In a landmark order, the Income-Tax Appellate Tribunal (ITAT) held that as broadcast companies are liable to pay tax in India for the income generated in the country, the Hong Kong-based STAR group has to pay tax on the advertisement revenue from its various channels.
According to ITAT, broadcast companies are liable for taxation in India and hence the STAR group company, Satellite Television Asian Region, was obliged to deduct tax under India's income-tax laws.
The order, pertaining to the assessment year FY01, disallows Rs 160 crore as deduction from computation of STAR's income. As the tax is levied at 40%, the order can be applied for subsequent assessment years. The STAR group's tax liability could be at Rs 250-300 crore, tax experts estimate.
“At present we are studying the order,” a STAR TV spokesman in India said. The case was argued by Dinesh Vyas for STAR and GC Srivastava for the department. It was one of the rare cases in which an officer of the rank of the chief commissioner presented the department's case before the Tribunal.
“This is an issue that requires serious consideration and clarification in a fast evolving technological era. It is high time that the government came out with clear-cut guidelines. Unfortunately, the taskforce set up for this purpose is carrying out its task at a very slow pace,” said TP Ostwal, senior chartered accountant.
“The decision clarifies the issue of taxability of airtime for advertisement purposes in the hands of channel companies based on the footprint of the satellite coverage," international tax consultant Jitendra Sanghvi said. ITAT struck down the argument of the STAR group that the sums paid by the Satellite Television Asian Region to broadcast companies against the cost of airtime were not a sum chargeable to tax in India in the hands of these companies.
The ITAT also dismissed the notion that there was no need to pay tax in India because both the appellant and the broadcast companies are non-residents. The ITAT also dismissed the argument that as the agreement was signed overseas, the company doesn't have to pay tax in India. One of the main grounds for the ITAT's order was there was no double taxation avoidance treaty between Hong Kong and India.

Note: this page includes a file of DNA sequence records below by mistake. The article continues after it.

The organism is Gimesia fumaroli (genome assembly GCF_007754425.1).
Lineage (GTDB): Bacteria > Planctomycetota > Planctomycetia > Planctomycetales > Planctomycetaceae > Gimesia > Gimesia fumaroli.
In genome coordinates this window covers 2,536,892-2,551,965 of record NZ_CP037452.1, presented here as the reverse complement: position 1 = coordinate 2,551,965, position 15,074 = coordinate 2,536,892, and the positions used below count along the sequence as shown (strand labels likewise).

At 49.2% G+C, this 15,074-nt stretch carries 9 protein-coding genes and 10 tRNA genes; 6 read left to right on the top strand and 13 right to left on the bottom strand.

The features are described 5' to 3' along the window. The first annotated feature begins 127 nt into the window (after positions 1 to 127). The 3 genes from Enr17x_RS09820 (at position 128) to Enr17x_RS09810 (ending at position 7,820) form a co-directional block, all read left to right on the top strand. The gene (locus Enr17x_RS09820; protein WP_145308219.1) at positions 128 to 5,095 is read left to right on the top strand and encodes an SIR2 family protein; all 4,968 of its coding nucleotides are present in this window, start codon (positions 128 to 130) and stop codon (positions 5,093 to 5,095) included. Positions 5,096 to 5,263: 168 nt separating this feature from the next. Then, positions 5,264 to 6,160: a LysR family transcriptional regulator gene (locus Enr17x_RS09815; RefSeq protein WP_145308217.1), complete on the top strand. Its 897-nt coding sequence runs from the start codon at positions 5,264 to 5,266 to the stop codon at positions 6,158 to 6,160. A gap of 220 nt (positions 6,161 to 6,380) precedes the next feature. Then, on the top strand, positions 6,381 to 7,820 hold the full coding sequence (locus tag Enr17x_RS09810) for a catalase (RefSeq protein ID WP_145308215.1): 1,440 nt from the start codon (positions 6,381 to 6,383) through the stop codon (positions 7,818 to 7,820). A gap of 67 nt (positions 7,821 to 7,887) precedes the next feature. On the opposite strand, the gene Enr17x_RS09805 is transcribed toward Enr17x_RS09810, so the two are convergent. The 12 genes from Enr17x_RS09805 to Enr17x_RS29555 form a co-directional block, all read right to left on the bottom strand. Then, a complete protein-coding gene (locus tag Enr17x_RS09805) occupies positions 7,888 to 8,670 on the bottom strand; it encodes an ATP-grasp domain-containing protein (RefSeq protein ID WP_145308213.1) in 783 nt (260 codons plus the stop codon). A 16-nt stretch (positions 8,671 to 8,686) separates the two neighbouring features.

The Tribunal held that the ad airtime is a slot in between the programmes wherein advertisements are relayed by the broadcast companies and the programmes managed by the channel companies are beamed into India and the telecast is made in India and the predominant area in the footprint of the satellite is India and, therefore, it is to be held that the broadcast companies are undertaking business in India.
That the above activities carried out by the broadcast companies in India provide for their income which is essentially income earned out of India.
Also, it is not necessary that the profit or gain should directly flow from the business connection, but it is deemed to be the income of an assessee who may well be a non-resident even if it is arising indirectly through the business connection in the taxable territories of India.
The assessing authority finally concluded that the payments made by the assessee company to channel companies would be covered by the provisions of the law contained in Section 40(A)(I) of the Act and, therefore, the payment of Rs 160 crore could not be allowed as a deduction in computing the taxable income of the assessee. Accordingly, the amount was added to the returned income of the assessee company.